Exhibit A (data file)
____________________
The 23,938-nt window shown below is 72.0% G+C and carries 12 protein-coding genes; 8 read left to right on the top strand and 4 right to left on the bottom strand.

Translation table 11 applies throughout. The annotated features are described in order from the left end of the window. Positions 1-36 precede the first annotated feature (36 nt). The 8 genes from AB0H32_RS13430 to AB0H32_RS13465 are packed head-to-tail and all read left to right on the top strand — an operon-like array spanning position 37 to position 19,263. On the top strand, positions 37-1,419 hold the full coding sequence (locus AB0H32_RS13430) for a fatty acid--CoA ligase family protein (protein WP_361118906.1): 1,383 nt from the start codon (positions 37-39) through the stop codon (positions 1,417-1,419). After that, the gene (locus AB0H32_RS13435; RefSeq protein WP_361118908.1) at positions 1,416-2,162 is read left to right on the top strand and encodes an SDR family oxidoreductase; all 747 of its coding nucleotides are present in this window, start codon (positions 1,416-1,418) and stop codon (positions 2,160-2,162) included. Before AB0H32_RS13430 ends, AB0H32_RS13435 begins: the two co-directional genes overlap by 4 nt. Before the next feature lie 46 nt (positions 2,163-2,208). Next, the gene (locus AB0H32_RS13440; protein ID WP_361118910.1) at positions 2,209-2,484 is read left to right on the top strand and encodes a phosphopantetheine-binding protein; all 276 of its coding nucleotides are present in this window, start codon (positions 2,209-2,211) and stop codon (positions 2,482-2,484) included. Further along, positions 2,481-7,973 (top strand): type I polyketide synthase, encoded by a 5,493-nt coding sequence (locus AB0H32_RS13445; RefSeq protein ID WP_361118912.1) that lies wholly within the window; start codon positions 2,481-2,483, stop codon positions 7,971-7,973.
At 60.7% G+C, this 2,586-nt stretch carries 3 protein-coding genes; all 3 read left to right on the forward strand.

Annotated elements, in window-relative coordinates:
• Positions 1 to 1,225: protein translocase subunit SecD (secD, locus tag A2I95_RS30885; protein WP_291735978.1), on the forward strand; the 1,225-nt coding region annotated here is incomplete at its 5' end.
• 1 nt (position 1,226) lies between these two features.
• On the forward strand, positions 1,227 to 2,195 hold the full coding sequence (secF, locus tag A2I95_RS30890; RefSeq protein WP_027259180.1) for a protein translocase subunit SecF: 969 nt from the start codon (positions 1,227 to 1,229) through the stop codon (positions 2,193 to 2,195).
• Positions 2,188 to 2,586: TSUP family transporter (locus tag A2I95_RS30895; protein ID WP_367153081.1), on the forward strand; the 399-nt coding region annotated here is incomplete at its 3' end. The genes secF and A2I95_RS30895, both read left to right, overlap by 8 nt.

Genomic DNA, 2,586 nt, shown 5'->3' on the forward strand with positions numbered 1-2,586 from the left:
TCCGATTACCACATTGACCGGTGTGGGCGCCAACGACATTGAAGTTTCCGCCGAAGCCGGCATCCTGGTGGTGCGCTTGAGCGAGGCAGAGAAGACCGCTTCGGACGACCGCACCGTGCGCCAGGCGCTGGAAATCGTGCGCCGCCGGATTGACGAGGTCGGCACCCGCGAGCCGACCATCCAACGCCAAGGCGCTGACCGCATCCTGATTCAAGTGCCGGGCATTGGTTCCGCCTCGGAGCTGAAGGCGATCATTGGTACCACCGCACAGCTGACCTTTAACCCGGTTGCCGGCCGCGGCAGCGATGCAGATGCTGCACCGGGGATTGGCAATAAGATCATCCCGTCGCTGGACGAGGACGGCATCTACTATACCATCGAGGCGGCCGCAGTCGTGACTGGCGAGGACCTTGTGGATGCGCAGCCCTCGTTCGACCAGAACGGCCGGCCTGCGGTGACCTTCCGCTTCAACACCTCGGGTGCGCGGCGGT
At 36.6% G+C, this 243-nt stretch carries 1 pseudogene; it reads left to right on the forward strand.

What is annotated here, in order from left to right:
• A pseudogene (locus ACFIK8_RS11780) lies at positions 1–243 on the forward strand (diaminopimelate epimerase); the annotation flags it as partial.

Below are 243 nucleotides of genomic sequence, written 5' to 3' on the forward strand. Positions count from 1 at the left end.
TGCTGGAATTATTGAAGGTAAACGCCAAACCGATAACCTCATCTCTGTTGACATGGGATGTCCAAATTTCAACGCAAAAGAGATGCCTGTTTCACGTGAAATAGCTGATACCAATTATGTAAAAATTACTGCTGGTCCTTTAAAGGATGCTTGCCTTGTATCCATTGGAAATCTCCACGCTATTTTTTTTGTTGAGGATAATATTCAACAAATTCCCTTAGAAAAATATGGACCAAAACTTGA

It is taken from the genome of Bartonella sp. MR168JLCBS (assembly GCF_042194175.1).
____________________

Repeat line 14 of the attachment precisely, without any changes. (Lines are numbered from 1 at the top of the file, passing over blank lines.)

Below are 243 nucleotides of genomic sequence, written 5' to 3' on the forward strand. Positions count from 1 at the left end.